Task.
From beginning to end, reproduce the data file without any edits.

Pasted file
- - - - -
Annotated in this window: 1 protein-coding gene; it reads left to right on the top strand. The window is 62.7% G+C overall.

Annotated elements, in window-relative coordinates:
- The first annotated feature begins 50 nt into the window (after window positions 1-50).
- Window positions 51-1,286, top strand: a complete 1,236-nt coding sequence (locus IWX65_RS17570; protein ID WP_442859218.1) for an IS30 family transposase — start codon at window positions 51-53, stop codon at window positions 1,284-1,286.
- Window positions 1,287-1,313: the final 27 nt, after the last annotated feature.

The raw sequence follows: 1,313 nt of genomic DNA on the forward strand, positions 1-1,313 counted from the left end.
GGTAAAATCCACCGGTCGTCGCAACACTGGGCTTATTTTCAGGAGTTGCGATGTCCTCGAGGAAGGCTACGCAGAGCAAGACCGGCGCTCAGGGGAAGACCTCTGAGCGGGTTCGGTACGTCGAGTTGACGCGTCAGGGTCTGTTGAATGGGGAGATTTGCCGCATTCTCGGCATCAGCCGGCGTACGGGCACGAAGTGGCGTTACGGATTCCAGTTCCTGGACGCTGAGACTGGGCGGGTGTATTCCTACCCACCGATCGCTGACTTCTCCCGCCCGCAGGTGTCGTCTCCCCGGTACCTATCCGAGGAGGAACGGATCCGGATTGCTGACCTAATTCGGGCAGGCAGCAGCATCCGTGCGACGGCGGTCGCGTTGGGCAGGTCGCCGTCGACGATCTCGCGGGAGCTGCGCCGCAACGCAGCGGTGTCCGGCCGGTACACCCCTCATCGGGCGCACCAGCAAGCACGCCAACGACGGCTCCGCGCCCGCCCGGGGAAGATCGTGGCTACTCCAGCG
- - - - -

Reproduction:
Annotated in this window: 1 protein-coding gene; it reads left to right on the top strand. The window is 62.7% G+C overall.

Annotated elements, in window-relative coordinates:
- The first annotated feature begins 50 nt into the window (after window positions 1-50).
- Window positions 51-1,286, top strand: a complete 1,236-nt coding sequence (locus IWX65_RS17570; protein ID WP_442859218.1) for an IS30 family transposase — start codon at window positions 51-53, stop codon at window positions 1,284-1,286.
- Window positions 1,287-1,313: the final 27 nt, after the last annotated feature.

The raw sequence follows: 1,313 nt of genomic DNA on the forward strand, positions 1-1,313 counted from the left end.
GGTAAAATCCACCGGTCGTCGCAACACTGGGCTTATTTTCAGGAGTTGCGATGTCCTCGAGGAAGGCTACGCAGAGCAAGACCGGCGCTCAGGGGAAGACCTCTGAGCGGGTTCGGTACGTCGAGTTGACGCGTCAGGGTCTGTTGAATGGGGAGATTTGCCGCATTCTCGGCATCAGCCGGCGTACGGGCACGAAGTGGCGTTACGGATTCCAGTTCCTGGACGCTGAGACTGGGCGGGTGTATTCCTACCCACCGATCGCTGACTTCTCCCGCCCGCAGGTGTCGTCTCCCCGGTACCTATCCGAGGAGGAACGGATCCGGATTGCTGACCTAATTCGGGCAGGCAGCAGCATCCGTGCGACGGCGGTCGCGTTGGGCAGGTCGCCGTCGACGATCTCGCGGGAGCTGCGCCGCAACGCAGCGGTGTCCGGCCGGTACACCCCTCATCGGGCGCACCAGCAAGCACGCCAACGACGGCTCCGCGCCCGCCCGGGGAAGATCGTGGCTACTCCAGCG